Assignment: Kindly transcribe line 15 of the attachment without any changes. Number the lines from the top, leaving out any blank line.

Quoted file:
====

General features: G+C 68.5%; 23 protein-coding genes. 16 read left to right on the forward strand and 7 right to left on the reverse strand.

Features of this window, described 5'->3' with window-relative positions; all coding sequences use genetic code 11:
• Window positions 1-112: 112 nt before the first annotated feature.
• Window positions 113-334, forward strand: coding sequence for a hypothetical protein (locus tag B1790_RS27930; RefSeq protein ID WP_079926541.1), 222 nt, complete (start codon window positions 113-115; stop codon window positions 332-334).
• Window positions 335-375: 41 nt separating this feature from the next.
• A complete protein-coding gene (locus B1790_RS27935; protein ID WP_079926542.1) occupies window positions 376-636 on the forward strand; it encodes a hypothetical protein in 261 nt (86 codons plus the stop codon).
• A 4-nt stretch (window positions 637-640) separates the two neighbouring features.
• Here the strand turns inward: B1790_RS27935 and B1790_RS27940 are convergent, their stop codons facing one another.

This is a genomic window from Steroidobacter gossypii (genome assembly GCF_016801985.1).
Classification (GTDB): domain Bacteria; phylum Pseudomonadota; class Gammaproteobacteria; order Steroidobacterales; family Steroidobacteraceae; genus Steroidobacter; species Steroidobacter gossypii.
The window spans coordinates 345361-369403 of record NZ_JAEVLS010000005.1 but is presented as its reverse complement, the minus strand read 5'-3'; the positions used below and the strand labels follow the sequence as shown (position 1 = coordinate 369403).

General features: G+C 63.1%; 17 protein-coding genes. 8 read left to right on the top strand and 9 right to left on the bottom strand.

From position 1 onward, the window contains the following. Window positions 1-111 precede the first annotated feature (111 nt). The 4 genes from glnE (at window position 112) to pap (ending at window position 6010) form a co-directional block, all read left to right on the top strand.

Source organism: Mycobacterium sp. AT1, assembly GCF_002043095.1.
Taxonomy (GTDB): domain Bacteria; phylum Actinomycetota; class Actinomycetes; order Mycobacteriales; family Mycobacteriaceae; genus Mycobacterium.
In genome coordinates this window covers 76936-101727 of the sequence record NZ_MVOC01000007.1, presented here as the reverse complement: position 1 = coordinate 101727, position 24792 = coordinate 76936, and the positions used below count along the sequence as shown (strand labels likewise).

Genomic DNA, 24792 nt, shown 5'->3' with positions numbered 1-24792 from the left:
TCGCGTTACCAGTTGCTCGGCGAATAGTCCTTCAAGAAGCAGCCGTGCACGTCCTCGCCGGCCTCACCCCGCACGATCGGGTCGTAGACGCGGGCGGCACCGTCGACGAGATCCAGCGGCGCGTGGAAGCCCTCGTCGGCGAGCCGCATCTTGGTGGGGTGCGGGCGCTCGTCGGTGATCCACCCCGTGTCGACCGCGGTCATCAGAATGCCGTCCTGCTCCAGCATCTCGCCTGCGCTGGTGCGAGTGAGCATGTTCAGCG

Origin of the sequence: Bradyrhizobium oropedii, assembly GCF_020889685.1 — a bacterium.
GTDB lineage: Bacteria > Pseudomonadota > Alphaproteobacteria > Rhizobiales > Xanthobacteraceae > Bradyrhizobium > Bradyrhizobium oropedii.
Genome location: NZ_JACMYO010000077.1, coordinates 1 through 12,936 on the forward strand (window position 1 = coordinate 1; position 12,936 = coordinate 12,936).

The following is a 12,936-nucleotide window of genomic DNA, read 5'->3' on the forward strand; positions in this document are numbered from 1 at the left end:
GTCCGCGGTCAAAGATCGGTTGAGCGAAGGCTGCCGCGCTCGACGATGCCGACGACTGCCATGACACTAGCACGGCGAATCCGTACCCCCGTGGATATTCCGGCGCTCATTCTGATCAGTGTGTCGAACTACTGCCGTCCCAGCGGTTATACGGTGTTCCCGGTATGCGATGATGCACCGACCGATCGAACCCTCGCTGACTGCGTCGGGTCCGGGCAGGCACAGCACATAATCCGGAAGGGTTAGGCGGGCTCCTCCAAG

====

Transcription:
Taxonomy (GTDB): domain Bacteria; phylum Actinomycetota; class Actinomycetes; order Mycobacteriales; family Mycobacteriaceae; genus Mycobacterium.